On this page, we’re going to learn how to name esters. Esters are actually one of the hardest functional groups to name that’s because ester is one of the only functional group that the name of the functional group is not found anywhere in the nomenclature. Meaning that if you have an ester, you're not going to actually see the name ester anywhere. So what is the name? It turns out that an ester is names of two components. Imagine that you’ve got an ester. Remember that the general structure is COOR. What they consider is that everything on this side is an alkyl group. You name this as an alkyl group. Then the way that they name the other side is they think this looks a lot like, this side here, looks a lot like a carboxylic acid but without the H. What do you call it when a carboxylic acid is missing its H? You call it a carboxylate. It’s an alkyl carboxylate. That sucks. We name it as an alkyl carboxylate. You have to determine what that name is going to be. I’ll do a work example here and then I'll let you guys go to do it yourself.
Here. We've got an ester, obviously. We have an alkyl group and a carboxylate. The way we would name is the alkyl group is ethyl, two-carbon chain. The carboxylate could be named in one of two ways. It could be named as the common name which should be the two-carbon chain which should be acetic acid, which should be acetate because acetate is the negative anion or, that’s in the common name. Or it could be named as ethanoate because it’s ethanoic acid, so that would be IUPAC. Both of these would be correct. You’ll hear ethyl acetate. You'll hear ethanoate. Obviously, acetate is way more common. You hear that everywhere. Ethyl acetate would be the name of that structure there. Let's go ahead and move on to this practice problem. Let’s see if you can get it right.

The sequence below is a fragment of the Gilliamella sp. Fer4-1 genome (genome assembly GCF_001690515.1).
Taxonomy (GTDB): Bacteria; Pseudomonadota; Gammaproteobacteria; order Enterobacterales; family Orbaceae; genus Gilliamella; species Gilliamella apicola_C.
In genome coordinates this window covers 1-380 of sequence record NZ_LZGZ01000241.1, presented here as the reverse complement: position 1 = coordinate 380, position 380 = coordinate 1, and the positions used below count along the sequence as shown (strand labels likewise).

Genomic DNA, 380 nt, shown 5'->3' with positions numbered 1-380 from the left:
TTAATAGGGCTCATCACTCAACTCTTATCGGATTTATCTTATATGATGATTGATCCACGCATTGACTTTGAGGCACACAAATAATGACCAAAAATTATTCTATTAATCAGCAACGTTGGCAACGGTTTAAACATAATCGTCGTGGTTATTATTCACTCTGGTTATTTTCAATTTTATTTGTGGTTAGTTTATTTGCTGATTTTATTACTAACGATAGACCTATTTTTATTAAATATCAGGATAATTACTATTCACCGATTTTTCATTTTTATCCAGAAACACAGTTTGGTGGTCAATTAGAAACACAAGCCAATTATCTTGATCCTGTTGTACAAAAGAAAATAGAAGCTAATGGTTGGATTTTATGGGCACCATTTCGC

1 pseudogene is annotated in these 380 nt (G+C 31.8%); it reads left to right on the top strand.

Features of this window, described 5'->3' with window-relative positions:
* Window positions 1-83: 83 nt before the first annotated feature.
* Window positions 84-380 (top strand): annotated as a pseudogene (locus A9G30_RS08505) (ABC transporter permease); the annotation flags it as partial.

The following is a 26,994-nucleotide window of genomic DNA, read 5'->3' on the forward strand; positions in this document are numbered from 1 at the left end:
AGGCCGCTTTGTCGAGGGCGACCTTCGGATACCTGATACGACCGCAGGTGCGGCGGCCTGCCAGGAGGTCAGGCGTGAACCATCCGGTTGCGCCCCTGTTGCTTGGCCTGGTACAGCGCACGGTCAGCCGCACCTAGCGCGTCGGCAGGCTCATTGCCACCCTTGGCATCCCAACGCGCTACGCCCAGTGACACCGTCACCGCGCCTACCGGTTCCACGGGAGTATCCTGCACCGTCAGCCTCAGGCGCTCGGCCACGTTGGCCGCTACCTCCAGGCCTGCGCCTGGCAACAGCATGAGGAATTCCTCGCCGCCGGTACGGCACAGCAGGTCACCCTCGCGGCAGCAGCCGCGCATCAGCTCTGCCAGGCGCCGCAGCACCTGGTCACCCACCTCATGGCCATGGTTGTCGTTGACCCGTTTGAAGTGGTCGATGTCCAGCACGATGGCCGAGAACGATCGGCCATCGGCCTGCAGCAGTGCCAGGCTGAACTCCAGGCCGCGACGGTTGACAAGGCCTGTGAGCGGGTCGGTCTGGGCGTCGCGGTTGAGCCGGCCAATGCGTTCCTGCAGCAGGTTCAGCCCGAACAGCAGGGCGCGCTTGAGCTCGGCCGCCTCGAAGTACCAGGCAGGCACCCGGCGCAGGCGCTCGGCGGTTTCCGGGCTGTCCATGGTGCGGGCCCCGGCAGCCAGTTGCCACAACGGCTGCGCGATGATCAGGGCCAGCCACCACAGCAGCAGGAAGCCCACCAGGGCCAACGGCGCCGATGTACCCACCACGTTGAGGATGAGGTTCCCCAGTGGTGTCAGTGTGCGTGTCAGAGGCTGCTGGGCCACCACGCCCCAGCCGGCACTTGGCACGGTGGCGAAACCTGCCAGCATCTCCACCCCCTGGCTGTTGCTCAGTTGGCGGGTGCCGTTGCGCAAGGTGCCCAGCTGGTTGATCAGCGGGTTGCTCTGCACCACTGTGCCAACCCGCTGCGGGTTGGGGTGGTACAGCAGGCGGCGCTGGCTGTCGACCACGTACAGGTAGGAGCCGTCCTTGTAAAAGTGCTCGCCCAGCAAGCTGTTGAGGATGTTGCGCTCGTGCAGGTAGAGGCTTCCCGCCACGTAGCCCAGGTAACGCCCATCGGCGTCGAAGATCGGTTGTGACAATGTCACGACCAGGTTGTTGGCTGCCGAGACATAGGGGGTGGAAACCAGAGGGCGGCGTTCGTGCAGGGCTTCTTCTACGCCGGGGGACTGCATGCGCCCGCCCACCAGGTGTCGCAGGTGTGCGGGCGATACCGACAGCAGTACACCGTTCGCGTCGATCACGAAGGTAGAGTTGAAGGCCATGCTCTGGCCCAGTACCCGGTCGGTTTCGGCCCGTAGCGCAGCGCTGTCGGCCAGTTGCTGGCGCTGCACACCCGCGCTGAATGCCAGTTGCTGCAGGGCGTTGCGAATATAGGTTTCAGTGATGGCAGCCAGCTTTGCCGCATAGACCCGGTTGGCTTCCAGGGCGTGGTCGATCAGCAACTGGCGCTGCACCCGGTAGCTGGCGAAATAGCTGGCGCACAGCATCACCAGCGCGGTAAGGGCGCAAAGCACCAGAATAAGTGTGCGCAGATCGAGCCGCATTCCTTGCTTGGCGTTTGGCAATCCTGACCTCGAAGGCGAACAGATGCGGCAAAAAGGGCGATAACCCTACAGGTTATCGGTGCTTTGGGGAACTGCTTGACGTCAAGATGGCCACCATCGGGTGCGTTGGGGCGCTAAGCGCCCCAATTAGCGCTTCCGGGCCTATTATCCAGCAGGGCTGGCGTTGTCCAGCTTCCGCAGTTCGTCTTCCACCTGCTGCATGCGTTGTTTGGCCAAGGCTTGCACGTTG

Example #1: Name the structure
So guys, I would have accepted two answers for this question. So, if you did common that's fine, if you did IUPAC that's also fine. So, my alkyl group in this case is cyclopentyl, okay? A cyclopentyl group and then my carboxylate in common would be valerate, right? valerate in IUPAC it would be pentanoate, okay? So, both of these are correct. So, I'm going to put here, cyclopentyl Valerate or cyclopentyl pentanoate, okay? Again guys see how tricky, this is that if you didn't take the time to learn it you might not recognize that this is an ester on an exam because it doesn't have the word esther in it, right? It's like who thought of that, someone really messed up. So, see if you guys can go ahead and draw the one below.
Example #2: Draw the molecule
Alright guys. So, what I would do is I would start off with the general structure of an ester, first of all, how I even know what functional group this is? obviously it's on the ester page. So, you're thinking ester but what if you saw this on an exam and just in the middle of a bunch of stuff? Well, what you could think is that I've got an alkyl group and formate is a carboxylate. So, when you see alkyl and carboxylate together that screams ester, okay? Once you've made that connection draw your general structure of an ester. So, I'm going to draw OR and R, okay? Now, all I need to do is really just plug and chug, I just take the R groups from my name and I replace them, so the isopropyl part, does that part go on R1 or R2? what do you guys think? R2, okay? So, that means that, that's my alkyl group, I'm going to write it like this, okay? So, I have isopropyl formate, what type of carboxylic acid is a formate, formic acid is a one carbon carboxylic acid, meaning that this is actually an H, okay? Because it's just the one carbon comes from the carbonyl, so this is your structure, isopropyl formate. Awesome guys. So, let's move on.